NASHVILLE — A Tennessee school district is apologizing for a homework assignment that asked students to pretend their families own slaves.
The hand-written assignment, which touched on issues of slavery, immigration and child labor, was given out Wednesday in an eighth grade social studies class at Sunset Middle School, about 20 miles from Nashville.
One box on the homework sheet reads, “Your family owns slaves. Create a list of expectations for your family’s slaves.”
Dan Fountain, whose 13-year-old sister was assigned the homework, said the teacher did not explain the assignment or note that it contained sensitive topics of race and immigration.
“It initially made me angry. The fact that my sister is one of a couple of black kids at her school, I can’t let things like this sit around and slide,” Fountain, who graduated from high school four years ago, said. “The way the questions were phrased and laid out had no academic merit.
“I don’t like the aspect that my sister is describing how she would be treated as a slave. It doesn’t benefit anyone.”
The student body at Sunset Middle School, a part of Williamson County Schools, is 70 percent white, according to the Tennessee Department of Education.
The homework, which Fountain shared on Twitter, also asked students to write a poem or song lyrics that “compare and contrast the lives of plantation owners and their slave population” and “create a political cartoon depicting immigrant labor in the United States.”
“There’s no sense in depicting immigrants in this way,” Fountain continued. “You are essentially letting children run wild with their conscious or unconscious bias of other people.”
School issues apology
The homework was assigned by Sunset Middle teachers Susan Hooper and Kim Best.
The pair apologized to students and families in a statement: “This week, we gave our students an assignment we recognize was inappropriate. We have pulled the assignment, and no grade will be given. We have and will be apologizing to our students. It was never our intention to hurt any of our students. The assignment was insensitive, and it did not promote Sunset Middle’s goal of an inclusive environment. Please accept our sincere apologies.”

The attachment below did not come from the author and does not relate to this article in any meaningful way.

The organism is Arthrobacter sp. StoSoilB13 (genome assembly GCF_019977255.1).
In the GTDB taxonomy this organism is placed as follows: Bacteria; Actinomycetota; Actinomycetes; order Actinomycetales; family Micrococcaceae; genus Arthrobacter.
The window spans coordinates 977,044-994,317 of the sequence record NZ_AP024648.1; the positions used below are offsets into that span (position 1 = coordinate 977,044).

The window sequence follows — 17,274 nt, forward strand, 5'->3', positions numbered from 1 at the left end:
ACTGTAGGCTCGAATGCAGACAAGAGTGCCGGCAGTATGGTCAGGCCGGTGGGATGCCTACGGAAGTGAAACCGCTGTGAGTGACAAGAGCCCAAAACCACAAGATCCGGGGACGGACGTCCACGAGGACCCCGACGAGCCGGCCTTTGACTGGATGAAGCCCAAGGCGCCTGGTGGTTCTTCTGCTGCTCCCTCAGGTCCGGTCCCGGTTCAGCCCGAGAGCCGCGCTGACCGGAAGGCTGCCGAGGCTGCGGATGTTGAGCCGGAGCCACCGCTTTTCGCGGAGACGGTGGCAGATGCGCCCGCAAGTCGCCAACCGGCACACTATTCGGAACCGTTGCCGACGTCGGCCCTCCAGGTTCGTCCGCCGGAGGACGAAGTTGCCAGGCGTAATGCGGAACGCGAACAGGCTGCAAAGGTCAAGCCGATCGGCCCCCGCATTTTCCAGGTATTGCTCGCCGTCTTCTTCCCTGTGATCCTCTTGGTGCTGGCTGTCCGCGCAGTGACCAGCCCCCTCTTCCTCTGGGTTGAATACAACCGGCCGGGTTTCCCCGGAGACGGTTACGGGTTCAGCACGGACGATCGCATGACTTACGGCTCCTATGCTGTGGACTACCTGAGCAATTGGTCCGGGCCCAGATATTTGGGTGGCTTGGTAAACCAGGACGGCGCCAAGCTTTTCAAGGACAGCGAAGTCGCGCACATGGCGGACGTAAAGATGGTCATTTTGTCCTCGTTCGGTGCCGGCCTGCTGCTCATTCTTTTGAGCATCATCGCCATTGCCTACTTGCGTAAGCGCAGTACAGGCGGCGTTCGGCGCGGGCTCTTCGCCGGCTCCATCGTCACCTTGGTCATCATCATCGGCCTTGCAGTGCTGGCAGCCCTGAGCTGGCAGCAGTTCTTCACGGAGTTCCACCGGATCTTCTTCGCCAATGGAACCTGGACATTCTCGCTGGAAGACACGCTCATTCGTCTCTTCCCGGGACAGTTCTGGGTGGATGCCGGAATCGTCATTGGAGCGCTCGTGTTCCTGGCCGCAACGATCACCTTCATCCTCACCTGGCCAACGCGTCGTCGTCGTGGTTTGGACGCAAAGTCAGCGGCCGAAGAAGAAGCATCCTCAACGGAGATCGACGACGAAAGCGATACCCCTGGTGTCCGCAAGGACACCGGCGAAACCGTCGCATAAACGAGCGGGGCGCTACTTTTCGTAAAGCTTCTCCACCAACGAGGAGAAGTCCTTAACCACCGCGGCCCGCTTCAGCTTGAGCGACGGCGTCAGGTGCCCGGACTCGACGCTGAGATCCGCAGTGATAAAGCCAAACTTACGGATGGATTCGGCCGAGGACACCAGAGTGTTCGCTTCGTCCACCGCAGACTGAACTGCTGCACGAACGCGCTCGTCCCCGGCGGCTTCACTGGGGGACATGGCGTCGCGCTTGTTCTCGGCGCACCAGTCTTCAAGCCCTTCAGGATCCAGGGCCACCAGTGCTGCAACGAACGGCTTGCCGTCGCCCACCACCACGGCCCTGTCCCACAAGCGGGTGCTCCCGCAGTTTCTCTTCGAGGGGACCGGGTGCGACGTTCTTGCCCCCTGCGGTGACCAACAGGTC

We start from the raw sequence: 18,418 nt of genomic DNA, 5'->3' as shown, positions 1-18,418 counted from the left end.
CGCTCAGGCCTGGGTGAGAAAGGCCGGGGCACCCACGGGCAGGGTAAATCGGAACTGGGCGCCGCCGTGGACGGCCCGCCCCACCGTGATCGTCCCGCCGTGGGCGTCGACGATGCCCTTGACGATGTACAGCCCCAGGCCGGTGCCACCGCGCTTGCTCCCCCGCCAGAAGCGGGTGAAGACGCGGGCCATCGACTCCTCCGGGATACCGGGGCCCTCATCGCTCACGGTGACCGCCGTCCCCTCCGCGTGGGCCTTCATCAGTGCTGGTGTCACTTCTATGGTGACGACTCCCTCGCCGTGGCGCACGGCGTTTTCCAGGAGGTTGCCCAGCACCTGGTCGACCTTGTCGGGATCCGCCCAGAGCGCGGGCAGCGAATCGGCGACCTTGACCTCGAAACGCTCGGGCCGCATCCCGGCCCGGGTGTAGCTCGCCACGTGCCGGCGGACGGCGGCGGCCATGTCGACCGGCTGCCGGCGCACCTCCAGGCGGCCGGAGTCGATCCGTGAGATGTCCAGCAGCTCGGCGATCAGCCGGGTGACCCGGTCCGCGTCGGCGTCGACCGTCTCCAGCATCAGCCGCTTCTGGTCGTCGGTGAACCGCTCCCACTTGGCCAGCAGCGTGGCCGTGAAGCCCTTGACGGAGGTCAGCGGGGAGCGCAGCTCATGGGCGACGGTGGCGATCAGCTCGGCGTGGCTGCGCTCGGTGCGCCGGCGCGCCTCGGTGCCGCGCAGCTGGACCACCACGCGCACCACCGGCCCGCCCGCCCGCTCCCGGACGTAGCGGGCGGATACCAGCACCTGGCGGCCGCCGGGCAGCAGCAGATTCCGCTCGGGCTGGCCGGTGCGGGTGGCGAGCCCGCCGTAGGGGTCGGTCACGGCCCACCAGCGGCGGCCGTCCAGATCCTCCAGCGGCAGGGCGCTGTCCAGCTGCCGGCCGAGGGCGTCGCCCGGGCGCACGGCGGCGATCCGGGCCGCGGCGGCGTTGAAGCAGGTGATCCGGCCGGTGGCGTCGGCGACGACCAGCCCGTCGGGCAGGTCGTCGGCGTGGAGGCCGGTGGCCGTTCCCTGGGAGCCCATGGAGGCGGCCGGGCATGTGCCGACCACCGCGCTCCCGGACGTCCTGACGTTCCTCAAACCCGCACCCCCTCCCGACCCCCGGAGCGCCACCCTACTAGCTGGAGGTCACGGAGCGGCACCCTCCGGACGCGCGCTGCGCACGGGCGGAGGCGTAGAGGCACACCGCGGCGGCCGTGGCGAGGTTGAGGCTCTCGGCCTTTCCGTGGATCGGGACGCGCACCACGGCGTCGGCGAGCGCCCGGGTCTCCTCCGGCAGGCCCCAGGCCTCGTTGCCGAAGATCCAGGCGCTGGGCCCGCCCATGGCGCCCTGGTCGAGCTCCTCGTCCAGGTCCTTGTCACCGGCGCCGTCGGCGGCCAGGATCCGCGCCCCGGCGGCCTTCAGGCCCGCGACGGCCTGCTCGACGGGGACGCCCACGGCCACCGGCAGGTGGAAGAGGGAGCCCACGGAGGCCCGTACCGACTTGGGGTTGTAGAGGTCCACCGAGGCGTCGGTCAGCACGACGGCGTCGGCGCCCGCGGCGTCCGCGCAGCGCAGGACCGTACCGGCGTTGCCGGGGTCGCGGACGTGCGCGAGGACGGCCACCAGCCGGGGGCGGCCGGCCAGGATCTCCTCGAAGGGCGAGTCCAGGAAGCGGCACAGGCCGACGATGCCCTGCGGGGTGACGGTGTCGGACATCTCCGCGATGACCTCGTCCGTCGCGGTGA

Sunset Middle School Principal Tim Brown also apologized Thursday, and said he was remorseful that the situation had occurred.
“I recognize this assignment was inappropriate, and steps are being taken to rectify this situation,” Brown said in an email. “I will continue to have meaningful conversations with my faculty around creating assignments that consider perspectives from all backgrounds.”
WCS Superintendent Mike Looney issued an apology via email that said, in part, “Please accept my sincere apology for this gross error in judgement from WCS personnel. We have been providing professional training to our staff members on cultural awareness this year, but I admit that we have more work to do in this area.”
Follow Amelia Ferrell Knisely on Twitter: @ameliaknisely
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